Tuesday, 31 January 2017

A declaration of war

There's an excellent summary of the BBC's 'declaration of war' on Donald Trump over at The Conservative Woman by David Keighley (featuring quotes from a certain other blog too!) in which David looks at the BBC's partisan coverage through the perspective of history. 

It begins:

The Yalda Hakim report, cited in the post above, is just another example of how far the BBC is going with this 'war on Trump'.


  1. I have the distinct feeling that these last few days are significant. When the dust settles and Donald Trump assesses the 'News' coverage of his Inauguration and its immediate aftermath, the BBC will be at the back of the queue.

  2. Not sure about 'war', but the BBC commitment to creating community divisions has stretched their Charter beyond breaking and is in danger of snapping back.

    Acting as national PR for activist groups is not on.

    Talking revolution unto nation minority to rouse the. To violence is slightly worse.

  3. I'm wondering whether at some stage the activist Trump administration will begin using video clips on a regular basis at their Press Briefings to dissect biased coverage. Would be an interesting approach.

  4. "The BBC has gone rogue and joined the mob." It has been like this for years. So - as with the US media - it's better to view the BBC as the 'opposition" rather than the "referee".
    On my recent January visit home to England I made a point of talking to 'ordinary' people on station platforms and bus stops and shops. I did not declare my viewpoint to them so they didn't know where I stood on issues. Result? No-one - and I mean NO ONE - who was middle and working class believed the news media. Only "Radio 4 listeners" were still on board with the elite narrative of events.
    But here is what surprised me most? I assumed a universal dislike of Trump in the UK. Wow! Was I wrong! In the same whispered tones, from behind pursed lips and looking around them, people uttered their support of him. This was just like the USA before the election. Moral: the Question Time audience does not represent the British people.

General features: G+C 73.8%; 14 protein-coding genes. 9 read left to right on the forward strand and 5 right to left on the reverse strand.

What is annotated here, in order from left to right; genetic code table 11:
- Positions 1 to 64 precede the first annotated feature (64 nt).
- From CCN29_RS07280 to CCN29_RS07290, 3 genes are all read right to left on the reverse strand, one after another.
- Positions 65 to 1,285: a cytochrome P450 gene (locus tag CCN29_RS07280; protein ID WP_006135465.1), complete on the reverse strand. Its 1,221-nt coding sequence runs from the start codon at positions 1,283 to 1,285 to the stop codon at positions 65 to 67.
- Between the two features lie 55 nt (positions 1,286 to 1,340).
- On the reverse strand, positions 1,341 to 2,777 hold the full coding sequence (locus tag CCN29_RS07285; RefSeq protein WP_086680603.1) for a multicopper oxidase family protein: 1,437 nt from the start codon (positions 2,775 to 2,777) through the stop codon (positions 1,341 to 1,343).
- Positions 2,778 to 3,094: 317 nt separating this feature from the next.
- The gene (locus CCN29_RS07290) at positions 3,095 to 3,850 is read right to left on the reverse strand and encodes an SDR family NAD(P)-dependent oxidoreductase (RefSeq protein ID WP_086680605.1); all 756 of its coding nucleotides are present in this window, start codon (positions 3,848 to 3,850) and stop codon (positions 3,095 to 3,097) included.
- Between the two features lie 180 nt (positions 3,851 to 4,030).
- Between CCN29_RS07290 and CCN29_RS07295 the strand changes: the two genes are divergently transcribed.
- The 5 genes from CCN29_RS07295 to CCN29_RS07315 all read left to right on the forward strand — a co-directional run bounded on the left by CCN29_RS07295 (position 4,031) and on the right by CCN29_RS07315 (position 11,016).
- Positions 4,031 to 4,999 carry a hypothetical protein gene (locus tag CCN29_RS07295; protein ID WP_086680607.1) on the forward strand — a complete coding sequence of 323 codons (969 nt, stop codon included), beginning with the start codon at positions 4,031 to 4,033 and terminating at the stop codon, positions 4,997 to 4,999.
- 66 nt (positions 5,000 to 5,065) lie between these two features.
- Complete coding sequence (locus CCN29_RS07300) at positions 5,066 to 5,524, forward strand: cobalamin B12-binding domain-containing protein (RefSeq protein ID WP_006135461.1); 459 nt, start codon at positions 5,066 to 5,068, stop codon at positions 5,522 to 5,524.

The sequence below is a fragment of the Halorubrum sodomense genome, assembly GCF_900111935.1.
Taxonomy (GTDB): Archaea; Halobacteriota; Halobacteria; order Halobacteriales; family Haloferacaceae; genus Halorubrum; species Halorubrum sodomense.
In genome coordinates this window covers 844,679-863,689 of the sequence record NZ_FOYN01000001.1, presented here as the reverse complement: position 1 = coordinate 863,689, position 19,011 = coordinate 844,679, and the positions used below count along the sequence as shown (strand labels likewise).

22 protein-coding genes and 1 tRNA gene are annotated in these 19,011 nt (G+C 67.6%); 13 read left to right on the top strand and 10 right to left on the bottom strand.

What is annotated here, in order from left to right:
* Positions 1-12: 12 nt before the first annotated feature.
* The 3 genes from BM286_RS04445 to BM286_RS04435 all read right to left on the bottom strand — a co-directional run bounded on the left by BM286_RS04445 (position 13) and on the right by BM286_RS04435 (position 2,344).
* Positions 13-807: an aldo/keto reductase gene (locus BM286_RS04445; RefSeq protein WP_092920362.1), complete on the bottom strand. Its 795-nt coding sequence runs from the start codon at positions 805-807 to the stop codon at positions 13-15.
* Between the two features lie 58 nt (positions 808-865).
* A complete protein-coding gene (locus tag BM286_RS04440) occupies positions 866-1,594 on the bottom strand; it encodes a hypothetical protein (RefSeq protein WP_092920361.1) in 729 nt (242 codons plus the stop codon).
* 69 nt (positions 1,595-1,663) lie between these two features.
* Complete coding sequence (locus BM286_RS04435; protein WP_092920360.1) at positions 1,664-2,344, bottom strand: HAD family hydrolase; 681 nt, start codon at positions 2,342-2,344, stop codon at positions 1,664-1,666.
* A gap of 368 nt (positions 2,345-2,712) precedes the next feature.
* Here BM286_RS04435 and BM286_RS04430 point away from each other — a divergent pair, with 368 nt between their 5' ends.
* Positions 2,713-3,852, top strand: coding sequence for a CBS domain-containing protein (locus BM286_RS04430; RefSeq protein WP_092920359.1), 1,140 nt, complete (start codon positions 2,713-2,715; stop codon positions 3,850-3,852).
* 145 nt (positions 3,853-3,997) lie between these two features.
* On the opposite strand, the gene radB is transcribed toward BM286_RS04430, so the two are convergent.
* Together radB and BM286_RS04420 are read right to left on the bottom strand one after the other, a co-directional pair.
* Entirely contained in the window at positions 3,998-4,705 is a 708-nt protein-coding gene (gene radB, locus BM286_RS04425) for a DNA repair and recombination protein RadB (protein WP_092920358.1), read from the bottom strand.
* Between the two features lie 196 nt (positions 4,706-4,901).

My prediction: the tipping point is coming soon - but not yet It will arrive in a couple of years (next election?) when the social media revolution which swept Trump to the White House fully reaches the UK.
    Ironically, as a former BBC producer, my friends who are still in the corporation, know the end is nigh. Do you know how many of them asked me how to join on-line news organisations or were researching how to start their own internet news sources? "What equipment do I need?" "What staffing will I require?" "How do I get funding?" All corporate think.
    What they all missed is a simple fact: if you TELL THE TRUTH all you need is a cell phone.
    These are fascinating times we live in. Meanwhile, dear friends, relax and ignore the BBC. The emperor has no clothes other than in the London (and Salford) elites. The fight there is lost.

  5. The silly petitions for and against President Trump's State Visit have at least had one good effect, in that the accompanying maps of signatories show clearly that the overwhelming majority of the anti-Trump brigade are in the foreign city that used to be our capital, and a few snowflake university towns.
    The pro-Trump petitioners, on the other hand, are spread evenly across the whole of the rest of the country.
    The biased BBC should stop claiming to speak for all of us, get out of their metropolitan bubble and see what Britons really think.